According to Shiran Lo, director of Hong Kong Cats Salvation Army, the government used to kill unwanted animals by using carbon dioxide or gassing them in a gas chamber.
As reported by Apple Daily, dogs and cats would unconsciously bite or step on each other before death. The department undertook this cruel treatment because it was cheap.
Miss Yiu of the SPCA commented that it was not a humane way of handling animals. They found it highly unacceptable. Therefore, the SPCA decided to perform the killing themselves. “We wanted to make sure that animals also die with dignity.”
The government has improved the methods of destruction over the years. Like the SPCA, it uses injections to put animals down. Now the SPCA holds that it is time to give this job back to the government.
As a step forward to protect the rights of animals, the no-kill policy won support from the government and most animal welfare organizations.
“The scheme so far has been quite successful,” said Dr. Wedderburn.
“I’m very happy that things went quite smoothly. Most people support the policy once they understand the logic and humanity of it.”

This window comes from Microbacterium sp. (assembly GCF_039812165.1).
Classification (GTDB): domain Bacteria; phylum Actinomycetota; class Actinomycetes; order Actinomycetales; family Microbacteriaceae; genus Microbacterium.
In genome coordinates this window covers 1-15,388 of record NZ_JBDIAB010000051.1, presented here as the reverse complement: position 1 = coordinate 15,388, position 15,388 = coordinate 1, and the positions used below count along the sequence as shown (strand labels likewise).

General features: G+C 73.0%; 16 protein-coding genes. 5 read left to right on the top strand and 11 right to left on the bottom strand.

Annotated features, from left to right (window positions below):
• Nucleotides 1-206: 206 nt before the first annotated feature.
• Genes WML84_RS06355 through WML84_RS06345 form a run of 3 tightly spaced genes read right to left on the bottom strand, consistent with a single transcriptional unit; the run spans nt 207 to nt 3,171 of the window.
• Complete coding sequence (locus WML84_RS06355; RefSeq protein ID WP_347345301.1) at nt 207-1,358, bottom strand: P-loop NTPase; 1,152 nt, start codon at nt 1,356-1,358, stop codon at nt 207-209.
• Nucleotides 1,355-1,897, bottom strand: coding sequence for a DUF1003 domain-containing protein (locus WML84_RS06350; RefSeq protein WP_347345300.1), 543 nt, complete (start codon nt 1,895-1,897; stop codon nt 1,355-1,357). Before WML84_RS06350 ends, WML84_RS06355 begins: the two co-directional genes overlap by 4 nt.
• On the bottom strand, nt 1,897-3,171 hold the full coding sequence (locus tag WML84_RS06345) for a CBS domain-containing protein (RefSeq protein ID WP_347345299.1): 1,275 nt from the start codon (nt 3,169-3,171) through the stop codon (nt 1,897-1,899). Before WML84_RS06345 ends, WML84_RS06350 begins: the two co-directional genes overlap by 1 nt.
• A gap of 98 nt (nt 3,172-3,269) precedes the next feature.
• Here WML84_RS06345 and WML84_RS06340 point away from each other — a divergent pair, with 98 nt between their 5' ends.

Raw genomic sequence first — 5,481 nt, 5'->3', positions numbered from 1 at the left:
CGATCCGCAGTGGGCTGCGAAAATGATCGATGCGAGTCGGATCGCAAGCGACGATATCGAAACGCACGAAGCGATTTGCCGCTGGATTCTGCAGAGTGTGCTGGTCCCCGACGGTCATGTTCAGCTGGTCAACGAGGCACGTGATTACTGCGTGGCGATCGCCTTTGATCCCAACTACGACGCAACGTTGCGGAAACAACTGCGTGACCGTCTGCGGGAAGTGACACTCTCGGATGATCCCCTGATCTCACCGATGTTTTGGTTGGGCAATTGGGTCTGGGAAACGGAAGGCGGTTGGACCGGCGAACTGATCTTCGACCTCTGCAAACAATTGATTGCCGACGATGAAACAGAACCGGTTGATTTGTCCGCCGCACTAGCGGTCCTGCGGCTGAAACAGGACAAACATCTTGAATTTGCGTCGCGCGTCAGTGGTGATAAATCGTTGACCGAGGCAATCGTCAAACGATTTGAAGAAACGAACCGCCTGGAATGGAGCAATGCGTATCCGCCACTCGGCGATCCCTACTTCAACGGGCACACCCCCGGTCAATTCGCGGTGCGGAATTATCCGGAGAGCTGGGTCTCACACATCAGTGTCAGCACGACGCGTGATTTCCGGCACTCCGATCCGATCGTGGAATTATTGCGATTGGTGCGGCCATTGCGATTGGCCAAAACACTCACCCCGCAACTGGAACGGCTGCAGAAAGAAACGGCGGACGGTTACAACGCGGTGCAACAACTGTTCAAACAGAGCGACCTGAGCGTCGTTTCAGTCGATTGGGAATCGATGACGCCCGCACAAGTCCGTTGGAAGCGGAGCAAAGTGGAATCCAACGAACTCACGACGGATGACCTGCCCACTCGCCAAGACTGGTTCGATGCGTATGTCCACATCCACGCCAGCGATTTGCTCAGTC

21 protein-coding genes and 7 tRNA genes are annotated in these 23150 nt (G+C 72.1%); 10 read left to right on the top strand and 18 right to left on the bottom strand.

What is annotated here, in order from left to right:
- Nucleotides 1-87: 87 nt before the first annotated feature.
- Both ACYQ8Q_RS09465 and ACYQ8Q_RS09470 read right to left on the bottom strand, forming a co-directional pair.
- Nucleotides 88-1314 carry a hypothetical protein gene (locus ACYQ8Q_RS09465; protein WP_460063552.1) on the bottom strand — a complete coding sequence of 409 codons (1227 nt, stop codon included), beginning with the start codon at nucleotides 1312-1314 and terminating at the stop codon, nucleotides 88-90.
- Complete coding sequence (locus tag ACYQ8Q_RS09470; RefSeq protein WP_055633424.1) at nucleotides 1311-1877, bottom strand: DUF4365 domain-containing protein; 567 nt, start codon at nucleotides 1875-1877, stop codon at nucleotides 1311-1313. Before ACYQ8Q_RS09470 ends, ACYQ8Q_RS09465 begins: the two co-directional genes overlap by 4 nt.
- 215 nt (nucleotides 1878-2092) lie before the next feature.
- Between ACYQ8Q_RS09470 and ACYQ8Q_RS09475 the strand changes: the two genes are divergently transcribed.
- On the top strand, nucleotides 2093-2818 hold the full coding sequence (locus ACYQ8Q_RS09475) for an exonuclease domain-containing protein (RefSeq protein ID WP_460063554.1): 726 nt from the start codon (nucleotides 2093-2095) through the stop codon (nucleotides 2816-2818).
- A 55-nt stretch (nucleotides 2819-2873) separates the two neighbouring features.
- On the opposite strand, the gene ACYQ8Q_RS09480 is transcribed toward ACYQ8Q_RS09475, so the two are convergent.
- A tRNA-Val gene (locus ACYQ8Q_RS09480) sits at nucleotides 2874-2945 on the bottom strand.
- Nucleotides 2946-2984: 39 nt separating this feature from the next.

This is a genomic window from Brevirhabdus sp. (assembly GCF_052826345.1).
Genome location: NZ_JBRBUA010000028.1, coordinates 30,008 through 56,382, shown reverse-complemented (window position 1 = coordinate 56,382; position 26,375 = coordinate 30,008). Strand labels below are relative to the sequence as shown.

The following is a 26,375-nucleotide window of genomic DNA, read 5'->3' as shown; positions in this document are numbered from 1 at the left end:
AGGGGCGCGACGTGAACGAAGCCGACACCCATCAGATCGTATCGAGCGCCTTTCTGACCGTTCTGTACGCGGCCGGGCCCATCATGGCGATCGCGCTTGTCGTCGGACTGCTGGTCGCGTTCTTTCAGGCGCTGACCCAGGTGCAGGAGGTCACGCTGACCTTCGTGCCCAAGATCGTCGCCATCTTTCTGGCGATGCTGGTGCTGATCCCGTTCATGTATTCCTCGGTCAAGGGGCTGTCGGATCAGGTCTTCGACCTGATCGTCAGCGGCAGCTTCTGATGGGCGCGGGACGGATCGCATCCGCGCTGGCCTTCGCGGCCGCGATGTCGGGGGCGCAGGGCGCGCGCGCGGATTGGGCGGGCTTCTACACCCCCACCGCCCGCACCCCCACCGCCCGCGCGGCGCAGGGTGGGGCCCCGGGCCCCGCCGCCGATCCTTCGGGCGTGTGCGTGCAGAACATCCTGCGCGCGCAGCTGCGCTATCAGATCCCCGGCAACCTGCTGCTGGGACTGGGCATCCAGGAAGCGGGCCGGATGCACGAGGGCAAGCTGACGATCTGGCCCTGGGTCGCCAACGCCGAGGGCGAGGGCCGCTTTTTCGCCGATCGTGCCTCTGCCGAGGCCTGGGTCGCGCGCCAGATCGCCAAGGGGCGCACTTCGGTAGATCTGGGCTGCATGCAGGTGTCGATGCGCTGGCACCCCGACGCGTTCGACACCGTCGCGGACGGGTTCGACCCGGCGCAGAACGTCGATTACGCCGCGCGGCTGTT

He said with the no-kill policy, people now put more effort into finding alternatives for their pets. That is one of the objectives of the scheme.
Resources used to carry out euthanasia can now be used more effectively for the benefit of animals.
Miss Yiu pointed out that money could be spent on behavioral training and grooming now. Because trained and well groomed animals can find new homes more easily, relocation of resources makes better lives for the strays.
The scheme, however, is not fully appreciated by everyone.
Miss Lo said, “The no-kill city is ideal and actually quite utopian. Perhaps it’s a vision rather than something that we could possibly achieve.
She said the no-kill policy is not totally good.
It might result in increased numbers of stray animals.
She explained that irresponsible owners might just dump their pets on the streets if large organizations like the SPCA refuse to provide shelter.
She said the SPCA has the duty of handling the animals more properly, because it is partially funded by the government. Its role is different from that of other animal welfare charities.
The SPCA, together with other concerned organizations, hopes to work with the government to control the number of abandoned animals.